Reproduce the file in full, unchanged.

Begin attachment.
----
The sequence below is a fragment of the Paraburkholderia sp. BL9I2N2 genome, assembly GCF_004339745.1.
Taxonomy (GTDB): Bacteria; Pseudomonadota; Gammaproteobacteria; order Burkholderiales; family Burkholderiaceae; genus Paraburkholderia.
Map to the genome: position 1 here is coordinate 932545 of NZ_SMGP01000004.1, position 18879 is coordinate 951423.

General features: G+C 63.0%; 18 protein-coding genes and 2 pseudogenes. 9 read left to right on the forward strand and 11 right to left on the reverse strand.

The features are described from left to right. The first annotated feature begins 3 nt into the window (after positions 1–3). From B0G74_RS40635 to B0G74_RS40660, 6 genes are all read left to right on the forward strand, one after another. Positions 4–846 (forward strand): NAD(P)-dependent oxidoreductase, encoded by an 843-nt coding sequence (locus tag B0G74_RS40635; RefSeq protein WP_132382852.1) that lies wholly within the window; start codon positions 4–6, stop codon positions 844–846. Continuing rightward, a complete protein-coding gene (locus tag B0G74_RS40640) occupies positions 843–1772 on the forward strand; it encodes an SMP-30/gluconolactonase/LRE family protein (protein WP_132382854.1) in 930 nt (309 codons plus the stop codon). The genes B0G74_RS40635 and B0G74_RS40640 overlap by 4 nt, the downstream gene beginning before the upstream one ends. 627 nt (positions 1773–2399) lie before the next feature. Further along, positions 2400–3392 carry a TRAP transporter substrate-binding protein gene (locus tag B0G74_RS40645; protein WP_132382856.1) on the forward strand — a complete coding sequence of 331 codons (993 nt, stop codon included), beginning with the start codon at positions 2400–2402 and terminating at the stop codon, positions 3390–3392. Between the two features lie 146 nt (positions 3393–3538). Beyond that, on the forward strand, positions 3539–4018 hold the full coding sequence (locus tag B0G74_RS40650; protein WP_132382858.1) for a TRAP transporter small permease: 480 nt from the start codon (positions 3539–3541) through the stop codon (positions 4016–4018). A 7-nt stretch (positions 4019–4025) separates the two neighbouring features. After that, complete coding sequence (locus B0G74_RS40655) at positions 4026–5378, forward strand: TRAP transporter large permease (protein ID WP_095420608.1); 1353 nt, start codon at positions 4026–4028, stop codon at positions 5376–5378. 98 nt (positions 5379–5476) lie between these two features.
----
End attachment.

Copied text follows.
The sequence below is a fragment of the Paraburkholderia sp. BL9I2N2 genome, assembly GCF_004339745.1.
Taxonomy (GTDB): Bacteria; Pseudomonadota; Gammaproteobacteria; order Burkholderiales; family Burkholderiaceae; genus Paraburkholderia.
Map to the genome: position 1 here is coordinate 932545 of NZ_SMGP01000004.1, position 18879 is coordinate 951423.

General features: G+C 63.0%; 18 protein-coding genes and 2 pseudogenes. 9 read left to right on the forward strand and 11 right to left on the reverse strand.

The features are described from left to right. The first annotated feature begins 3 nt into the window (after positions 1–3). From B0G74_RS40635 to B0G74_RS40660, 6 genes are all read left to right on the forward strand, one after another. Positions 4–846 (forward strand): NAD(P)-dependent oxidoreductase, encoded by an 843-nt coding sequence (locus tag B0G74_RS40635; RefSeq protein WP_132382852.1) that lies wholly within the window; start codon positions 4–6, stop codon positions 844–846. Continuing rightward, a complete protein-coding gene (locus tag B0G74_RS40640) occupies positions 843–1772 on the forward strand; it encodes an SMP-30/gluconolactonase/LRE family protein (protein WP_132382854.1) in 930 nt (309 codons plus the stop codon). The genes B0G74_RS40635 and B0G74_RS40640 overlap by 4 nt, the downstream gene beginning before the upstream one ends. 627 nt (positions 1773–2399) lie before the next feature. Further along, positions 2400–3392 carry a TRAP transporter substrate-binding protein gene (locus tag B0G74_RS40645; protein WP_132382856.1) on the forward strand — a complete coding sequence of 331 codons (993 nt, stop codon included), beginning with the start codon at positions 2400–2402 and terminating at the stop codon, positions 3390–3392. Between the two features lie 146 nt (positions 3393–3538). Beyond that, on the forward strand, positions 3539–4018 hold the full coding sequence (locus tag B0G74_RS40650; protein WP_132382858.1) for a TRAP transporter small permease: 480 nt from the start codon (positions 3539–3541) through the stop codon (positions 4016–4018). A 7-nt stretch (positions 4019–4025) separates the two neighbouring features. After that, complete coding sequence (locus B0G74_RS40655) at positions 4026–5378, forward strand: TRAP transporter large permease (protein ID WP_095420608.1); 1353 nt, start codon at positions 4026–4028, stop codon at positions 5376–5378. 98 nt (positions 5379–5476) lie between these two features.